If you and your accountant decide it is more strategic to keep the property in your own name instead of transferring it, it is common to let the property to the company. In that circumstance, you will undoubtedly have calculated the rent gain versus the tax impact of the rent on your personal tax rates. This might exceed the deduction for rental payments in the newly incorporated company, which may only be offset against corporation tax.

Remember, you will most likely lose the benefit of Entrepreneurs’ Relief on a future disposal of the property if rent is charged on the property. Additionally, you will only receive Inheritance Tax Business Property Relief (IHT BPR) at 50% of the property value on death. If the property had been transferred across to the incorporated company, the BPR could be at 100%.

Fixtures & fittings assets that are inherent to the building

There will most likely be fixtures and fittings included in the property. If these are inherent to that property, it might potentially qualify for capital allowances. Be sure to identify these, evaluate them, and add them to the relevant pool prior to transferring the business into the newly incorporated company structure.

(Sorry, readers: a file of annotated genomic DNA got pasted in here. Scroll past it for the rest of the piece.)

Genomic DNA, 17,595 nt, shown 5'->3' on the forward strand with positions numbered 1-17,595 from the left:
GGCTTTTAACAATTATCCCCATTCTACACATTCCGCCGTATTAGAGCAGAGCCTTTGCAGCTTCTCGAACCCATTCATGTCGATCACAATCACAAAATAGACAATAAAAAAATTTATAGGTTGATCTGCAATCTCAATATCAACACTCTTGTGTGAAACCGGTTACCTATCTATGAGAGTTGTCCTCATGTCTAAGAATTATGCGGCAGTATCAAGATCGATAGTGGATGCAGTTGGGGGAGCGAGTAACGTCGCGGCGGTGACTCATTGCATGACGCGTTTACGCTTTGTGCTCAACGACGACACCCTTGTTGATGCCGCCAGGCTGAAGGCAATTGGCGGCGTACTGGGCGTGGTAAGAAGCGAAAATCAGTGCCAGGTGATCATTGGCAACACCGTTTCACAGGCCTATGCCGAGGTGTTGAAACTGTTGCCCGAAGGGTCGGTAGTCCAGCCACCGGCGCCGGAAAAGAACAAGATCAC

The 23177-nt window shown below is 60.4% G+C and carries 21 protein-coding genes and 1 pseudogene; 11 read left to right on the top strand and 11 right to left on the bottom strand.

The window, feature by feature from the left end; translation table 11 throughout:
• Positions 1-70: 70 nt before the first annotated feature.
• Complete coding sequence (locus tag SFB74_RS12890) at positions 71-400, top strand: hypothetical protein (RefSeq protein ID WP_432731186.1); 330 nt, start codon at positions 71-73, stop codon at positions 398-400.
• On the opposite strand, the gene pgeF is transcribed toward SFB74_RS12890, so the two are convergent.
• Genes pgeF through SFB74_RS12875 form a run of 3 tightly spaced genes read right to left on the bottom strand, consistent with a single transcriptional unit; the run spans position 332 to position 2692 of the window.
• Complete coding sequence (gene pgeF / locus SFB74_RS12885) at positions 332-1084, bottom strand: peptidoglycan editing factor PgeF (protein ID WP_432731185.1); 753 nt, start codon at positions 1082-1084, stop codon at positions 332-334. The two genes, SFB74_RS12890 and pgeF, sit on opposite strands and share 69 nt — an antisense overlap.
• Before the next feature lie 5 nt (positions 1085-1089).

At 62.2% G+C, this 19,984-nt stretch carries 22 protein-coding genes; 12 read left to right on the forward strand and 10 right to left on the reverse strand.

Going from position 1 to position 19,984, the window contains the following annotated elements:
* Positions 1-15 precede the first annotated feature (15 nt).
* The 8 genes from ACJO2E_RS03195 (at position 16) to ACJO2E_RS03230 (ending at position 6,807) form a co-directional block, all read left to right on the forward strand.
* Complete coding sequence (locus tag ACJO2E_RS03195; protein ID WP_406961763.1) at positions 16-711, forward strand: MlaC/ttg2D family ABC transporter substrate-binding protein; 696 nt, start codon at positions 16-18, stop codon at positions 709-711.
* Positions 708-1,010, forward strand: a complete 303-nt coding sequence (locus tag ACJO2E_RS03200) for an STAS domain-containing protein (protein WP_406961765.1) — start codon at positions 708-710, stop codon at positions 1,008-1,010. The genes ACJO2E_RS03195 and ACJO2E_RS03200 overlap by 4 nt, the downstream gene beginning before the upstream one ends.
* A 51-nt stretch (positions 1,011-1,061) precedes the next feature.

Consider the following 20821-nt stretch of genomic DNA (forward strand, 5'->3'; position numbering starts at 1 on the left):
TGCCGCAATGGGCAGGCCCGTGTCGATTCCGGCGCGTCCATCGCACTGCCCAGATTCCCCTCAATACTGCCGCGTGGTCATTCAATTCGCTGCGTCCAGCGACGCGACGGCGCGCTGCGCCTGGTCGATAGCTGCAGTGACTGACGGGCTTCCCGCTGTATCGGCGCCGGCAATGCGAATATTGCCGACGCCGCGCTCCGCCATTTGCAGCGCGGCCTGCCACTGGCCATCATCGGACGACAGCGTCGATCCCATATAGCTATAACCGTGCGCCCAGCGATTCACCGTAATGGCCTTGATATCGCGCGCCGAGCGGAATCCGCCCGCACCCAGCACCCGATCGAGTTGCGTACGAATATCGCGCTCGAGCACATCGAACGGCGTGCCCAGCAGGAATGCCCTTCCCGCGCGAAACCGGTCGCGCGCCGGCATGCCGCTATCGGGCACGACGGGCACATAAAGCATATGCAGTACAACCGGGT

Investment land & property assets that are not a trade property

The disposal transaction that will occur for the purposes of CGT will be a market value transaction even though this investment property is not a trade property. If it has sufficient factors to qualify it as a business, then refer to TCGA 1992, s162, for incorporation relief availability.

If the property is a United Kingdom residential property, the CGT rate is at 28%.